At York University, we aspire to better understand the human condition and the world around us and to employ the knowledge we gain in the service of society. One way to do this is through Artificial Intelligence (AI); the integration of AI into society is one of York’s key aspirational areas.
One intrepid grad student, Tino Kreutzer, in the School of Health Policy and Management, is doing just that – finding ways for AI to help society’s most vulnerable. He led a 13-person team whose members include York Professors Lora Appel and Aijun An as well as researchers from Harvard Medical School and the United Nations World Food Program.
The team considered how a form of AI called Natural Language Processing (NLP) could help to asses community needs in humanitarian crises. The findings were published in IBM Journal of Research & Development (2020). Kreutzer’s dissertation work is supervised by Professor James Orbinski, the inaugural director of the Dahdaleh Institute for Global Health Research at York University.
“Current humanitarian assessments fail to capture the complex and rich context in which these crises unfold,” Kreutzer stresses. “There’s an urgent need to bridge the growing gulf between the people affected by humanitarian emergencies and response professionals through improving the quality and quantity of information provided by the affected population.”
This is Kreutzer’s forte and, in fact, the subject of his PhD: Pioneering a novel system for understanding population needs in emergencies through the innovative use of new technology. Kreutzer has more than 10 years’ experience working in the response to humanitarian crises, natural disasters and the Ebola epidemic in West Africa. He now heads KoBo, Inc., which maintains the free KoBoToolbox toolkit used for collecting interview data from people affected by disaster.
Needs assessment critical first step in humanitarian crisis
Needs assessments is vital for program planning, monitoring, evaluation and accountability. Evidence has shown that it profoundly affects an organization’s ability to respond to crises. And yet, Kreutzer contends, this is still a weak link in humanitarian response.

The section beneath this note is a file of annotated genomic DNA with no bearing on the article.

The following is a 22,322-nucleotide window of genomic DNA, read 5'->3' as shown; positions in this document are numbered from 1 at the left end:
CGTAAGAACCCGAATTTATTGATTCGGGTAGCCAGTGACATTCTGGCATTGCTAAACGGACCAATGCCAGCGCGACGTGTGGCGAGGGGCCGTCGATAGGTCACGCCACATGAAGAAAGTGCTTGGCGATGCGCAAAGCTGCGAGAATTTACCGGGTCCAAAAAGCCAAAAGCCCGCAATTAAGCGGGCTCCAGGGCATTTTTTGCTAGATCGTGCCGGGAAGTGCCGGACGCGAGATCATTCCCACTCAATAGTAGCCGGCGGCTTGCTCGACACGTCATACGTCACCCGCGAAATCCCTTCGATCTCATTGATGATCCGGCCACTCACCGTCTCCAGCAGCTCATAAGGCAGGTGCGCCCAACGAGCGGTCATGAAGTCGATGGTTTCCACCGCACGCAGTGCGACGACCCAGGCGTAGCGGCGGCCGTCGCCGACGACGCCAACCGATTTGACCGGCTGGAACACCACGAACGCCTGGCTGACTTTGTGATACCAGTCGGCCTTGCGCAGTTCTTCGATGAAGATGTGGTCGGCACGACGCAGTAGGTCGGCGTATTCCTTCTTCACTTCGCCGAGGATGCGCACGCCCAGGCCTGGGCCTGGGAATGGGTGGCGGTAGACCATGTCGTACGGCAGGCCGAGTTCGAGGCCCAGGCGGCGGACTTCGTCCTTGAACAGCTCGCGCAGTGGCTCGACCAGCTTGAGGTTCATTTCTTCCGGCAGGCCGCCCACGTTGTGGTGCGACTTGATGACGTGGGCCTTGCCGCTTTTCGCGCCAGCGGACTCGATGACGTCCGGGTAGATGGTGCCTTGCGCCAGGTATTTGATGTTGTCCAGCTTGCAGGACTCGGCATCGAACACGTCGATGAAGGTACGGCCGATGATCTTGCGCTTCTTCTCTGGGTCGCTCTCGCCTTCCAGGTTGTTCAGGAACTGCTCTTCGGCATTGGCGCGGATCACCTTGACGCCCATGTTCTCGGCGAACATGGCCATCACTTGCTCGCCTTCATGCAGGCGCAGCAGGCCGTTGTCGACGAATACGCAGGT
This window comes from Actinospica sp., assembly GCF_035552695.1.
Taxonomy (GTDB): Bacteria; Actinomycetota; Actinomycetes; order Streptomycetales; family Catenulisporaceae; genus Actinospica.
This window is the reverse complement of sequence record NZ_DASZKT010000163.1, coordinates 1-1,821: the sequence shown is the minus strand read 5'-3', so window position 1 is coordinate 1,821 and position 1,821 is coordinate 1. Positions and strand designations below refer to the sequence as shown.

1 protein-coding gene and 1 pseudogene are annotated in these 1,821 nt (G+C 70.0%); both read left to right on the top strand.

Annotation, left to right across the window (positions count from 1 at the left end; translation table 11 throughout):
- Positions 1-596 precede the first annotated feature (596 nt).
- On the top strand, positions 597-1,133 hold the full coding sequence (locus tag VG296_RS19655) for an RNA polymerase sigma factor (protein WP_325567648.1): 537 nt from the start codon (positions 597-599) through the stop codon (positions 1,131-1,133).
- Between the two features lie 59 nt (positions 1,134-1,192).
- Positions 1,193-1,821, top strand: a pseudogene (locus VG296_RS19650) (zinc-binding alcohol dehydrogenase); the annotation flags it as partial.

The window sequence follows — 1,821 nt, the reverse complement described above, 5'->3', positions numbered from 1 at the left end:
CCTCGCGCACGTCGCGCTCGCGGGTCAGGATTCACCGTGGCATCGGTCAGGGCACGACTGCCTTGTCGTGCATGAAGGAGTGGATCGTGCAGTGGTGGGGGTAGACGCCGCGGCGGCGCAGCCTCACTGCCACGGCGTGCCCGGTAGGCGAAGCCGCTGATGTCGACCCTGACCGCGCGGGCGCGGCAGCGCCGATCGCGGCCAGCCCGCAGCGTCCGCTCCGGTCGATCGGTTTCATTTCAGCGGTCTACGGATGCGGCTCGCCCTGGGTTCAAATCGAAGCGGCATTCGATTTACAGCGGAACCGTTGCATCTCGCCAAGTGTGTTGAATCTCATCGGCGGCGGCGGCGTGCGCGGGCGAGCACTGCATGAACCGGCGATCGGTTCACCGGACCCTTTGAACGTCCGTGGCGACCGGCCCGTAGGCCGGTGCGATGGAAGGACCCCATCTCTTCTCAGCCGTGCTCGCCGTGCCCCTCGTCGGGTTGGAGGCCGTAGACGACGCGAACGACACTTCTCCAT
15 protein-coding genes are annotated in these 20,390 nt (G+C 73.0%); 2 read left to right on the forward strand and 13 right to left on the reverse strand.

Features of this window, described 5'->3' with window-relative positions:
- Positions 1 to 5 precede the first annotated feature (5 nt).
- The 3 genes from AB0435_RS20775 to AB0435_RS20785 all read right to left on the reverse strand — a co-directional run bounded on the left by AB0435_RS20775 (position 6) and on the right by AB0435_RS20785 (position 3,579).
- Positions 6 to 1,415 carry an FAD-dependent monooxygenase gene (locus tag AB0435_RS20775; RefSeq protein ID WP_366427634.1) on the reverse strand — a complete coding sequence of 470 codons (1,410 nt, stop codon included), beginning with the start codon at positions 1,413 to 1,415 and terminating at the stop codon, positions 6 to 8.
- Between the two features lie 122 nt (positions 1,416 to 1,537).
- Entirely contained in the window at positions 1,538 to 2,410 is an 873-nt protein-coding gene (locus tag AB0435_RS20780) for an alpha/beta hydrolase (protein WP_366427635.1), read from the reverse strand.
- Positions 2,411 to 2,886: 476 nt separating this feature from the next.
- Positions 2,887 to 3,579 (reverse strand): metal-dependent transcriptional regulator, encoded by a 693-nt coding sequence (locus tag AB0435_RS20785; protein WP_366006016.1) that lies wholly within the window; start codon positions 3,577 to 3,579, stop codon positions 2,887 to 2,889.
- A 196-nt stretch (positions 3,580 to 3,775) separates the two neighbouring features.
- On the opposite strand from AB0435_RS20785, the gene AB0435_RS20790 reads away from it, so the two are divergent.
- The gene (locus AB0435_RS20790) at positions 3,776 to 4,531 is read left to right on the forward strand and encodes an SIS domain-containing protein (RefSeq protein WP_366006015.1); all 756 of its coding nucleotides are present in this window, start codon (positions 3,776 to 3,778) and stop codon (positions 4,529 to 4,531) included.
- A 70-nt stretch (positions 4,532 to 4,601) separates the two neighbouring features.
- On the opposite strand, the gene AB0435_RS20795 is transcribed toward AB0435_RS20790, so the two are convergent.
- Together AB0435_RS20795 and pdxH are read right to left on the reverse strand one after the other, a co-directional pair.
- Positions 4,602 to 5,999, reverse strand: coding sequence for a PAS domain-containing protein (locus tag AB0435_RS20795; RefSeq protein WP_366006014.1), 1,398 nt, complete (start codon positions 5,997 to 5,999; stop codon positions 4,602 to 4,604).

He explains the challenges, “Current approaches often require interviewers to simplify complex, open-ended responses to questions. As a result, the amount and usefulness of information are severely limited.”
How AI could provide opportunities to gain qualitative information?
Kreutzer suspected NLP could be used to provide far-reaching new opportunities to capture qualitative data from voice responses and analyze it for relevant content to better inform humanitarian assistance decisions.
In this vein, his research venture, launched in 2018, consisted of two main components:
- Design a system using NLP to transcribe, translate and analyze large sets of qualitative responses to a humanitarian need assessment survey with a view to improving the quality and effectiveness of humanitarian assistance.
- Anticipate the ethical challenges of introducing this new technology and create a framework to reduce and mitigate these new risks.
Far more insights provided with new methodology, facilitated by AI
The table illustrates the difference that Kreutzer’s team discovered with respect to qualitative information secured by the researchers’ use of NLP, compared to current methods.
Kreutzer describes the advantages of using AI: “Using current methods, qualitative information was difficult to process, labor intensive and time consuming. NLP can provide potentially far-reaching new opportunities to rapidly analyze voice responses for relevant content to inform humanitarian assistance decisions.”
Next step – Pilot project
Kreutzer proposes a pilot phase in a humanitarian crisis for which no transcription and translation models exist. The key stages would include:
- Modifying an appropriate humanitarian assessment questionnaire to include more open-ended questions.
- Generating a transcription and translation model: Collecting speech recordings, etc.
- Creating an analysis model.
- Building a toolkit that can be applied to all humanitarian data collection contexts.
- Providing recommendations for replication and scaling up in other emergencies.
- Publishing all results.
Kreutzer emphasizes that this new tool should work in conjunction with face-to-face interviews, which offer a more personable way to interact with people who have suffered trauma and are struggling to recover.
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By Megan Mueller, senior manager, Research Communications, Office of the Vice-President Research & Innovation, York University, email@example.com